The validity of Pato's comments aside – players are often advised by artful agents eyeing commercial gain to salute their Japanese peers – Morimoto proved his worth in that solitary season, before damage to his knees and a series of muscular problems began to take their toll.
So, too, did the presence within the Catania squad of players such as Giuseppe Mascara and Maxi Lopez: experienced names sometimes deemed more reliable. Increasingly on the margins, Morimoto was loaned for the 2011/12 season to Novara, a newly promoted club in Italy's north-west.
Again, injury curtailed his contribution as Novara swiftly stamped their ticket for a return to Serie B. Morimoto alighted back at Catania.
And so to Nasr, a foreign frontier that offers comfort in familiar faces. Not only does Morimoto know Zenga, but he will seek solace in the warm smile of Mascara, who joined the Dubai club last summer.
The frontmen shared five years across Catania and Novara, Mascara remembering fondly the emergence of an enthusiastic 18 year old during those early days in Sicily.
"I saw then that Takayuki had good potential, even at such a young age," Mascara told The National. "He played mostly in the reserves at first, but after a year moved up to the first team and immediately started to score.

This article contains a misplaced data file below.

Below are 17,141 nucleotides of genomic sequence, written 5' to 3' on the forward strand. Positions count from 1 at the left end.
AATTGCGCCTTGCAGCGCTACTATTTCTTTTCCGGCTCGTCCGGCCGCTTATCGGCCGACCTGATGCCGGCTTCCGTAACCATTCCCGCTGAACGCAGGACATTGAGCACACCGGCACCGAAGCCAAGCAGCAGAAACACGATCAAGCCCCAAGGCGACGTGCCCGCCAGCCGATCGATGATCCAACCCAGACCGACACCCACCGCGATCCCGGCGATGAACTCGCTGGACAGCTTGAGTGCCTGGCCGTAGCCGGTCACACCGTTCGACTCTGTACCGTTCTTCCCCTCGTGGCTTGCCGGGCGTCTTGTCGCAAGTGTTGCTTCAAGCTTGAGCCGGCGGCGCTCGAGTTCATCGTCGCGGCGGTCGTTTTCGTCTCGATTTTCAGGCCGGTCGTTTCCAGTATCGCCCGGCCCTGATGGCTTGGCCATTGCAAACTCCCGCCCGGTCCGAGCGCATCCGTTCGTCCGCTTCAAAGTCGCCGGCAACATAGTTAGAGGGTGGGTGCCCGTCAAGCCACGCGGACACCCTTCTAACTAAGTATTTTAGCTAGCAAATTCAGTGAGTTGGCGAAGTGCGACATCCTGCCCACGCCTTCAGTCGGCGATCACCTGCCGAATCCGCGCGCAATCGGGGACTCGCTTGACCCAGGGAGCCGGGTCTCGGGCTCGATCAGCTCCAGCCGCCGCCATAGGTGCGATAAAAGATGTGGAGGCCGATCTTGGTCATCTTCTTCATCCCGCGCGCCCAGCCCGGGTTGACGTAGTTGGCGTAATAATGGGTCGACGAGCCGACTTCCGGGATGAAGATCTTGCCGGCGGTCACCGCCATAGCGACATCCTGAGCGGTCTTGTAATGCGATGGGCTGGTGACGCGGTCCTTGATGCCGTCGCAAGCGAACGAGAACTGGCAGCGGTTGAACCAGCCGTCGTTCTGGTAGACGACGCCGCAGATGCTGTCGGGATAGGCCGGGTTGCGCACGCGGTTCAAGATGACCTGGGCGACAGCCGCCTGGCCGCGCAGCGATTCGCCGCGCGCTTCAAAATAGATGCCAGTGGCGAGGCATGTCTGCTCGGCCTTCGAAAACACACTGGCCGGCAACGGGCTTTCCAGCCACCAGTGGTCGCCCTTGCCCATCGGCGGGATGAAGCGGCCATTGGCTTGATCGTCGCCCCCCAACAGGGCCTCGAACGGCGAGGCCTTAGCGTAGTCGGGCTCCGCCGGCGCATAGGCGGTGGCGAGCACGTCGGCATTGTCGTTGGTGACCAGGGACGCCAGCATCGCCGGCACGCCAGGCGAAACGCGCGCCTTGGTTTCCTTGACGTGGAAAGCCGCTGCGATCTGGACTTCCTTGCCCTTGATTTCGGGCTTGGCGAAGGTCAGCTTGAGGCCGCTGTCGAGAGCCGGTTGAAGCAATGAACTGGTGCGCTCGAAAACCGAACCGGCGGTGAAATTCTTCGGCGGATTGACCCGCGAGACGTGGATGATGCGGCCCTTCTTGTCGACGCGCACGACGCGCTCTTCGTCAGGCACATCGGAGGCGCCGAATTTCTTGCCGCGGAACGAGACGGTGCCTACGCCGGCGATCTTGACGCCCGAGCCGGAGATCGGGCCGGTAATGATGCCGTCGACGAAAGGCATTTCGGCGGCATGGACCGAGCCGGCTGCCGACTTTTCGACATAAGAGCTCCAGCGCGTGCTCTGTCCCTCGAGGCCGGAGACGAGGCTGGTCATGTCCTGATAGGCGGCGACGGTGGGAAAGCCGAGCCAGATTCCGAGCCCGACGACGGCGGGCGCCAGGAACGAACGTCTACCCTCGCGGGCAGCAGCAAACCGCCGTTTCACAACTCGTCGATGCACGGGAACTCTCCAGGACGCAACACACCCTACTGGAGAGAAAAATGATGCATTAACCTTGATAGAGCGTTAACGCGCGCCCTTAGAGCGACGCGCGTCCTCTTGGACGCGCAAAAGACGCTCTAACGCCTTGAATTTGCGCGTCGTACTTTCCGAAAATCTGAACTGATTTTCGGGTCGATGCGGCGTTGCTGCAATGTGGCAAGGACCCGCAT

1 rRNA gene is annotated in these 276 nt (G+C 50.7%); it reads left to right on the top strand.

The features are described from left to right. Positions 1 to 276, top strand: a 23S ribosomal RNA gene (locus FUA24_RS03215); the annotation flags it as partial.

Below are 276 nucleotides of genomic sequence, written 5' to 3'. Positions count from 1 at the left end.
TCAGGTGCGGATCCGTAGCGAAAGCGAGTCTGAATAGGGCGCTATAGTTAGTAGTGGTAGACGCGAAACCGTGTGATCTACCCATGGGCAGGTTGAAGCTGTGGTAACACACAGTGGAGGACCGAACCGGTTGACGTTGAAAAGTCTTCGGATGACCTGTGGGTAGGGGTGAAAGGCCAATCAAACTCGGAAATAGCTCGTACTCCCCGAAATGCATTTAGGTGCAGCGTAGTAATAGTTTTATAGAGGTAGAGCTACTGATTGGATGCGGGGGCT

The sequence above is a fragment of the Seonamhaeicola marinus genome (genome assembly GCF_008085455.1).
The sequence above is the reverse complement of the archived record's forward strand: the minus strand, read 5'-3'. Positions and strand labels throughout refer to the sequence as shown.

"He was beginning his career as a real professional but, just as he was at the peak of his form, injuries stopped him."
Morimoto should represent a good fit for Nasr, a side that regularly deployed the Iraqi Nashat Akram, the player whom Morimoto replaces, in an unfamiliar role as the furthest man forward. And Dubai should provide a suitable setting for the forward, 24, for the emirate famed for its reputation as a record-breaker has attracted the youngest scorer in J League history.
Born in Kawasaki, a heavily populated city between Tokyo and Yokohama, in 2004 Morimoto landed at Tokyo Verdy 1969, one of his country's most decorated sides.
At 15 years and 10 months he became the youngest J League debutant, and two days before his 16th birthday struck his first goal. Despite relegation the following season, Catania came calling.
"Like most Japanese players, Takayuki is very closed emotionally, not expressive like Latin Americans," Mascara said. "But he is a nice guy. When he is close to you he is very funny; you can joke with him no problem.
"He is like my brother."
Should Morimoto, a former Japan international of 10 caps and three goals, excel between now and the conclusion of this season's Pro League, the temporary will surely become the permanent.
"It's a question also regarding his age," Zenga said. "He's very young - only 24 - and shows we're thinking about the future of this club."
Mascara, who gleaned from that special season in 2008/09 his best goal return, is in little doubt Morimoto will succeed.
"Even if I don't explain to Takayuki about football here it is not a problem," he said. "Because he's always serious in training; his application and attitude every time is good.
"At Catania, we enjoyed a good feeling on and off the pitch, trying always to put our strong relationship into our performances. And, in wanting him here, coach Zenga has showed first of all it's because he knows about the man, and then what he can do on the pitch. That is why Takayuki is here."
The feeling, it appears, is mutual.
"I know the manager very well and that's the reason I came," said Morimoto through an interpreter on that chilly night last Sunday. "I'm excited and looking forward to playing. And attempting to get as many goals as possible."